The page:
“[Biden] had almost no negotiating power because they knew he wasn’t going to stay,” Hanson said.
In January 2021 — the month President Biden took office — the US inflation rate was 1.4%, according to the Consumer Price Index. It had been slowly bubbling up from a low of 0.1% in May 2020, but rocketed in the months following Biden’s inauguration.
Inflation hit a 40-year high of 8.5% in March 2022, before cooling slightly in April.
President Biden has conceded that inflation is “unacceptably high,” but in a statement last month pointed the finger not at out-of-control government spending but at the “pandemic and Putin’s price hike.”
“They have a grain of truth in it, but that’s it,” said Eli Noam, a professor of finance and economics at the Columbia Business School. “To blame Putin for that is shifting responsibility from the US federal government and the administration.”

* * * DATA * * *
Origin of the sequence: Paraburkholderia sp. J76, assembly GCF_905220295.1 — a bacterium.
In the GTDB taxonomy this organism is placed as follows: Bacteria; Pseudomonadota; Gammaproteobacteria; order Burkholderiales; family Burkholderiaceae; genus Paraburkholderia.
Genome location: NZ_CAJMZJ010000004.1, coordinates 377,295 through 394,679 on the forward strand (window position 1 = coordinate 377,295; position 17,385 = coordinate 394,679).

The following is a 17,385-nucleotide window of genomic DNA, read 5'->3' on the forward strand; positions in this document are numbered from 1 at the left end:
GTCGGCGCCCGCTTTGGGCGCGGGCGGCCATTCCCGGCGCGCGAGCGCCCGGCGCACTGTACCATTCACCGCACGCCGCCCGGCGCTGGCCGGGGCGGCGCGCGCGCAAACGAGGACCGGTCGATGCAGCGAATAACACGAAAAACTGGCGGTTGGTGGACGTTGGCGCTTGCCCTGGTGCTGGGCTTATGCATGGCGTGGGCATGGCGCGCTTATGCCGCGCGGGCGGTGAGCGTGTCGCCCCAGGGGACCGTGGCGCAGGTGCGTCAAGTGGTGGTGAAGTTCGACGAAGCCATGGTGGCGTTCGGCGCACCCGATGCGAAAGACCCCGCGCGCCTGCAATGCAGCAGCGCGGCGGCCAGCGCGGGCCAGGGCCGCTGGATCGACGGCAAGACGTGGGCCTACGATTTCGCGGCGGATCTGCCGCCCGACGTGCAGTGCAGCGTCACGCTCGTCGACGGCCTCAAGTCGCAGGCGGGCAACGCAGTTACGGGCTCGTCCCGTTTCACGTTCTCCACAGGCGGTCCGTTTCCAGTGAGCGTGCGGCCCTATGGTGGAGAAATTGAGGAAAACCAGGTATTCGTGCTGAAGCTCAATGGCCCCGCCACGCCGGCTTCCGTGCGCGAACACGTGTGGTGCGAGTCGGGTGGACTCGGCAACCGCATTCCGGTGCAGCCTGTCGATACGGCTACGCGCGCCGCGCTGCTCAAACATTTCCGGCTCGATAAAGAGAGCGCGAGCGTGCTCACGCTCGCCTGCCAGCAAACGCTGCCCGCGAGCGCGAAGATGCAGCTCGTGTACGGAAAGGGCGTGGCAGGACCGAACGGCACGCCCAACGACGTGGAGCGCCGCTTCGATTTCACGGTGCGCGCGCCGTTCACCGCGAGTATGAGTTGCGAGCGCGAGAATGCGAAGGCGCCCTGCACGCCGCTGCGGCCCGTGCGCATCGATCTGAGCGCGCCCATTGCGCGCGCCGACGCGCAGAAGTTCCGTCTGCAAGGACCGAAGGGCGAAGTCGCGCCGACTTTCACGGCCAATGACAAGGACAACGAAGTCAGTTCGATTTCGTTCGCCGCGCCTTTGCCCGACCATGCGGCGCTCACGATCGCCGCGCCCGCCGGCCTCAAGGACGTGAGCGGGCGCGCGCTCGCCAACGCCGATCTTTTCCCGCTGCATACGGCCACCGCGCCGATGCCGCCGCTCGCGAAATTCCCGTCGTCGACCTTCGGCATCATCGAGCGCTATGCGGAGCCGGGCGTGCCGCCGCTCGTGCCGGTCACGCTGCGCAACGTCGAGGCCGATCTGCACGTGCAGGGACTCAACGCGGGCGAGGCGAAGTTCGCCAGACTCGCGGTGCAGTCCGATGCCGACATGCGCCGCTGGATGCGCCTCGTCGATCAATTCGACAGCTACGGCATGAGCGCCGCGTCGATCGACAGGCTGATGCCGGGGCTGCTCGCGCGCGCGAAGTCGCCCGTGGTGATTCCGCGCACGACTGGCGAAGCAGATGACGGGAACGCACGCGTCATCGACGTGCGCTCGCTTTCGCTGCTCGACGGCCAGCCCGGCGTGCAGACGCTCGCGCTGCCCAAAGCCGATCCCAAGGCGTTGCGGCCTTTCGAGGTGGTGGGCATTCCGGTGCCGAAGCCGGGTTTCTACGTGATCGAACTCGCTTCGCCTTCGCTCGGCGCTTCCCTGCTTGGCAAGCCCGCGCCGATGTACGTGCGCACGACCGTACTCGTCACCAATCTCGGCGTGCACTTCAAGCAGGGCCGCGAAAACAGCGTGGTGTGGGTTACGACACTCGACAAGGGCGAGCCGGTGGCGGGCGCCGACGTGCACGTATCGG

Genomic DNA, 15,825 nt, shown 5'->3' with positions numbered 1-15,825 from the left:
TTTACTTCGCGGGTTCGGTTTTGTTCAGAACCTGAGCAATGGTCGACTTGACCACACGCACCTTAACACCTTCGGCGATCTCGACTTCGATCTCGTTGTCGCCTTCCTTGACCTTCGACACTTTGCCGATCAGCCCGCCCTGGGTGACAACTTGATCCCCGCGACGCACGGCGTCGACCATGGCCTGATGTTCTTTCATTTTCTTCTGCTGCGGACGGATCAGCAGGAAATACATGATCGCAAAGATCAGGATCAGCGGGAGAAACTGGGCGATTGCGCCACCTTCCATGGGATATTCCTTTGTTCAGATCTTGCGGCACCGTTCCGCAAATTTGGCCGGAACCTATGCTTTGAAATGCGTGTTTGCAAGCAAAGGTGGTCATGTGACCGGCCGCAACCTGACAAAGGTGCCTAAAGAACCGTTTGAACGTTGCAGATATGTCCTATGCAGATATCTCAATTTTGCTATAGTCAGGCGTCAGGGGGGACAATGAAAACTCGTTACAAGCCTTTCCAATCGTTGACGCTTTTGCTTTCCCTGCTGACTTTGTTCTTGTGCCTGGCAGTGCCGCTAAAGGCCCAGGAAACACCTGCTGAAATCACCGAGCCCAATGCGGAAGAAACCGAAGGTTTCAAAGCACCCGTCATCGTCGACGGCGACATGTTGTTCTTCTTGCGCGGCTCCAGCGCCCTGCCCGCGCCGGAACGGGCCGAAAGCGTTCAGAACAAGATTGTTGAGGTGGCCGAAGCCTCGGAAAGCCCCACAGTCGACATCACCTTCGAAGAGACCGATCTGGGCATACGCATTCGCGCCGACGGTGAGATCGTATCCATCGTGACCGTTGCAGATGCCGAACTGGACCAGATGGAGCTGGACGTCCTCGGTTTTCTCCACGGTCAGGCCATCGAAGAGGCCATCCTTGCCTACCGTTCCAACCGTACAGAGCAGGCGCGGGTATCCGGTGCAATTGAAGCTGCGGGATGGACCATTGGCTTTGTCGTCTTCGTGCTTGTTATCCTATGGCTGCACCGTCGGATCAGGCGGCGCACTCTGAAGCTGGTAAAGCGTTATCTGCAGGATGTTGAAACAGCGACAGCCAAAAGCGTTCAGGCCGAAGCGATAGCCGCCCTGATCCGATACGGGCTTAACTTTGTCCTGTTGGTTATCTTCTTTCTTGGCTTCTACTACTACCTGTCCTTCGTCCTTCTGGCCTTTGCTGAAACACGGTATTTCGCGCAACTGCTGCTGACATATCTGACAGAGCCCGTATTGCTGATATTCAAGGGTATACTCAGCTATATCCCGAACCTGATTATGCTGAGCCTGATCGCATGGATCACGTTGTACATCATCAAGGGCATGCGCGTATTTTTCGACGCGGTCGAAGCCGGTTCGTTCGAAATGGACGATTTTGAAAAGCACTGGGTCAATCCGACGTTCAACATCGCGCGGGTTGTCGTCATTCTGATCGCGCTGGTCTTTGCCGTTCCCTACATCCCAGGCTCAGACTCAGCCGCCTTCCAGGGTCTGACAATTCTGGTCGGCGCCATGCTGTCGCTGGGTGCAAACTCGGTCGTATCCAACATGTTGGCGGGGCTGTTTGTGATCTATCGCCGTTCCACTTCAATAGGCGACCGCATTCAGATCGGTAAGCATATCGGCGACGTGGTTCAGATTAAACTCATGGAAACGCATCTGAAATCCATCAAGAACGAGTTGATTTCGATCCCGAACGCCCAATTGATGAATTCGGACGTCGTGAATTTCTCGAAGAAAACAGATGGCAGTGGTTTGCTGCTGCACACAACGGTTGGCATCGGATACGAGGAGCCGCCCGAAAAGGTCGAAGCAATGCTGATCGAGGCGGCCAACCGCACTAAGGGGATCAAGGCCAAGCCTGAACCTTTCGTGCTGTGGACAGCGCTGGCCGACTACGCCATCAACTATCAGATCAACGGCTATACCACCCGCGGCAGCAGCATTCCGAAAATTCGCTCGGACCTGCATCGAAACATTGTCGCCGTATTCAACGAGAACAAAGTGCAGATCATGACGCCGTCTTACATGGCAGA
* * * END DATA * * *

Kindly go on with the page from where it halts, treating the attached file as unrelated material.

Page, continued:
One of Biden’s central campaign pledges was to undo his predecessor’s allegedly “horrifying” and “racist” immigration polices. Since he’s taken office, the flood of illegal immigrants entering the United States has hit a 20-year high. Migrant encampments have sprouted in Texas.
Biden officials have refused to call the matter a crisis and the Pentagon has said it won’t commit troops to the border. In April, migrant encounters at the US border surged to 234,088, the highest in the history of the Department of Homeland Security. A total of 97,000 people were expelled under Title 42, a Trump-era regulation which allows migrants to be turned away directly at the southern border and prevented from seeking asylum in the United States. Biden had promised to lift Title 42 on May 23, but it was ordered to remain in place last week by US District Judge Robert Summerhays of the Western District of Louisiana.